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Increased dissolved organic carbon (DOC) concentration in streams can pose a threat to downstream water resources. Analyzing data from an in-stream probe we found that hydroclimatic and hydrological drivers can describe up to 72 % of the observed DOC concentration and composition variability. Variability was found to be highest during discharge events with warm and dry preconditions. The findings suggest an impact of climate change on DOC exports and thus also on downstream water quality.
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BG | Articles | Volume 16, issue 22
Biogeosciences, 16, 4497–4516, 2019
https://doi.org/10.5194/bg-16-4497-2019
Biogeosciences, 16, 4497–4516, 2019
https://doi.org/10.5194/bg-16-4497-2019

Research article 28 Nov 2019

Research article | 28 Nov 2019

High-frequency measurements explain quantity and quality of dissolved organic carbon mobilization in a headwater catchment

Benedikt J. Werner et al.

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Cited articles

Ågren, A., Jansson, M., Ivarsson, H., Bishop, K., and Seibert, J.: Seasonal and runoff-related changes in total organic carbon concentrations in the River Öre, Northern Sweden, Aquat. Sci., 70, 21–29, https://doi.org/10.1007/s00027-007-0943-9, 2007.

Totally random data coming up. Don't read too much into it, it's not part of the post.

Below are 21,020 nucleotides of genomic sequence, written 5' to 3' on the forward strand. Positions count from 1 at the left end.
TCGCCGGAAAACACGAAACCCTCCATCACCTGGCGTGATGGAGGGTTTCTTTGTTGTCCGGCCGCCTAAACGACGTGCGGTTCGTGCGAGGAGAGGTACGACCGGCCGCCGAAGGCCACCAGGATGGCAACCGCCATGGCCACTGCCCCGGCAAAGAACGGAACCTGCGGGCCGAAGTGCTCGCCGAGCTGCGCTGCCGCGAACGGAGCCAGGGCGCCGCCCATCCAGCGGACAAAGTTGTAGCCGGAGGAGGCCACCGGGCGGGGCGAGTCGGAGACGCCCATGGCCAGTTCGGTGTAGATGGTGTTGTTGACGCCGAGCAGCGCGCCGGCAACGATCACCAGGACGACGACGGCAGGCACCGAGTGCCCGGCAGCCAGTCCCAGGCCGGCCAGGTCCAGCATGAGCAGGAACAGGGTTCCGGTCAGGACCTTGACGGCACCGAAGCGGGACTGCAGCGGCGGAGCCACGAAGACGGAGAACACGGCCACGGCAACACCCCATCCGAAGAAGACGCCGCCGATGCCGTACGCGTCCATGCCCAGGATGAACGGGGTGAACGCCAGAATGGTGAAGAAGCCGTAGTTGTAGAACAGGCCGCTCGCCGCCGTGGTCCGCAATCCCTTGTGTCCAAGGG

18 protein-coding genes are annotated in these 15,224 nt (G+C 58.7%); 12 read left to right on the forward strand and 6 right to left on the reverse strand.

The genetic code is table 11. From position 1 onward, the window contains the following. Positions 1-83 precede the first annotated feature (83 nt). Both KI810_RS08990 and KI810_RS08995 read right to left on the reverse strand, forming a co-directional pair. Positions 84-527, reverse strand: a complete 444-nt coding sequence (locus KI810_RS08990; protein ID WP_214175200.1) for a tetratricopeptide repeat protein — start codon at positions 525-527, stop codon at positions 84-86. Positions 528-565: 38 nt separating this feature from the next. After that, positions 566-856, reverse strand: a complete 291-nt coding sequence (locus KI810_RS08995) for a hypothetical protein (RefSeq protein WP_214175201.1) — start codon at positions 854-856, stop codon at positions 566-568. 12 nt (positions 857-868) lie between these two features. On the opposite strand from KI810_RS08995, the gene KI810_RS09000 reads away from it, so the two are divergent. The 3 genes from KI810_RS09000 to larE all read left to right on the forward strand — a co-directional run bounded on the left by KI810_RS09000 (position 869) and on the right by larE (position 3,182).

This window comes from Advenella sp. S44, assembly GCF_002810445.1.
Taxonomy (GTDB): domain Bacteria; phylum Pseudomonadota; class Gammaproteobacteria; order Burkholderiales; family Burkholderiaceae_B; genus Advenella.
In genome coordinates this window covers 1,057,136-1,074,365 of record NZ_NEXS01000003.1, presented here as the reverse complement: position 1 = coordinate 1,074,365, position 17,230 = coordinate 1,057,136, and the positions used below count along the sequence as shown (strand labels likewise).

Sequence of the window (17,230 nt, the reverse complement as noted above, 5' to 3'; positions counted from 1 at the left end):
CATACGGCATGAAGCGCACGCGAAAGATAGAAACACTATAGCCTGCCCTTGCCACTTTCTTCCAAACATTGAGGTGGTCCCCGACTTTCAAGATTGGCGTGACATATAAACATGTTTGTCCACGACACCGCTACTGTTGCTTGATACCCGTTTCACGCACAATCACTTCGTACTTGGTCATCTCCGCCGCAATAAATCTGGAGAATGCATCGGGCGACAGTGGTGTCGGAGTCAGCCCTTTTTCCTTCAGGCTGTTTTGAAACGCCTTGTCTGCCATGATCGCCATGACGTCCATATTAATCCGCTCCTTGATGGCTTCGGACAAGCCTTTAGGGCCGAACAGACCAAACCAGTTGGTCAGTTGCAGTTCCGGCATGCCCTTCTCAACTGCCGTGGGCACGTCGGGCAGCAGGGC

Ågren, A., Berggren, M., Laudon, H., and Jansson, M.: Terrestrial export of highly bioavailable carbon from small boreal catchments in spring floods, Freshwater Biol., 53, 964–972, https://doi.org/10.1111/j.1365-2427.2008.01955.x, 2008. 
Alarcon-Herrera, M. T., Bewtra, J. K., and Biswas, N.: Seasonal variations in humic substances and their reduction through water treatment processes, Can. J. Civil Eng., 21, 173–179, https://doi.org/10.1139/l94-020, 1994. 
Allen, R. G., Pereira, L. S., Raes, D., and Smith, M.: Crop evapotranspiration-Guidelines for computing crop water requirements-FAO Irrigation and drainage paper 56, FAO, Rome,Italy, 300 pp., 1998. 
Barrow, C. J.: World atlas of desertification (United nations environment programme), edited by: Middleton, N.,Thomas, D. S. G., and Arnold, E., Land Degrad. Dev., 3, 249–249, https://doi.org/10.1002/ldr.3400030407, 1992. 
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Short summary
Increased dissolved organic carbon (DOC) concentration in streams can pose a threat to downstream water resources. Analyzing data from an in-stream probe we found that hydroclimatic and hydrological drivers can describe up to 72 % of the observed DOC concentration and composition variability. Variability was found to be highest during discharge events with warm and dry preconditions. The findings suggest an impact of climate change on DOC exports and thus also on downstream water quality.
Citation
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Final-revised paper
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